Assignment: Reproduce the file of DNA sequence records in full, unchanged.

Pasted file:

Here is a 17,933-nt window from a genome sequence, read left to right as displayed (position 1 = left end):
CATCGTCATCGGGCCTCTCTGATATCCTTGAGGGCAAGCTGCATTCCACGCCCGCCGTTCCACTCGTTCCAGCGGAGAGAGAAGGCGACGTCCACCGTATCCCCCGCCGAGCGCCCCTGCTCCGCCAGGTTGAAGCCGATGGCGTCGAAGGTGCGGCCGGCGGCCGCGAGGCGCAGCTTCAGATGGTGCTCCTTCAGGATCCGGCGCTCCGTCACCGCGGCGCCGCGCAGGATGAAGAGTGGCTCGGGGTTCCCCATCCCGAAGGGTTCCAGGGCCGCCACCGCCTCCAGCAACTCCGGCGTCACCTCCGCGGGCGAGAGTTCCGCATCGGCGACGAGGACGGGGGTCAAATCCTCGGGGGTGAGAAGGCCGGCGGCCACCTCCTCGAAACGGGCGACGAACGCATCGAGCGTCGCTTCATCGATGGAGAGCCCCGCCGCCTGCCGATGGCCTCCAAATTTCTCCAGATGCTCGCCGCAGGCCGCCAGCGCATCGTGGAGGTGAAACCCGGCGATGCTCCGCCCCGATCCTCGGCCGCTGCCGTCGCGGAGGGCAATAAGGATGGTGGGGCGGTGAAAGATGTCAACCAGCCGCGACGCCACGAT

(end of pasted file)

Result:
Here is a 17,933-nt window from a genome sequence, read left to right as displayed (position 1 = left end):
CATCGTCATCGGGCCTCTCTGATATCCTTGAGGGCAAGCTGCATTCCACGCCCGCCGTTCCACTCGTTCCAGCGGAGAGAGAAGGCGACGTCCACCGTATCCCCCGCCGAGCGCCCCTGCTCCGCCAGGTTGAAGCCGATGGCGTCGAAGGTGCGGCCGGCGGCCGCGAGGCGCAGCTTCAGATGGTGCTCCTTCAGGATCCGGCGCTCCGTCACCGCGGCGCCGCGCAGGATGAAGAGTGGCTCGGGGTTCCCCATCCCGAAGGGTTCCAGGGCCGCCACCGCCTCCAGCAACTCCGGCGTCACCTCCGCGGGCGAGAGTTCCGCATCGGCGACGAGGACGGGGGTCAAATCCTCGGGGGTGAGAAGGCCGGCGGCCACCTCCTCGAAACGGGCGACGAACGCATCGAGCGTCGCTTCATCGATGGAGAGCCCCGCCGCCTGCCGATGGCCTCCAAATTTCTCCAGATGCTCGCCGCAGGCCGCCAGCGCATCGTGGAGGTGAAACCCGGCGATGCTCCGCCCCGATCCTCGGCCGCTGCCGTCGCGGAGGGCAATAAGGATGGTGGGGCGGTGAAAGATGTCAACCAGCCGCGACGCCACGAT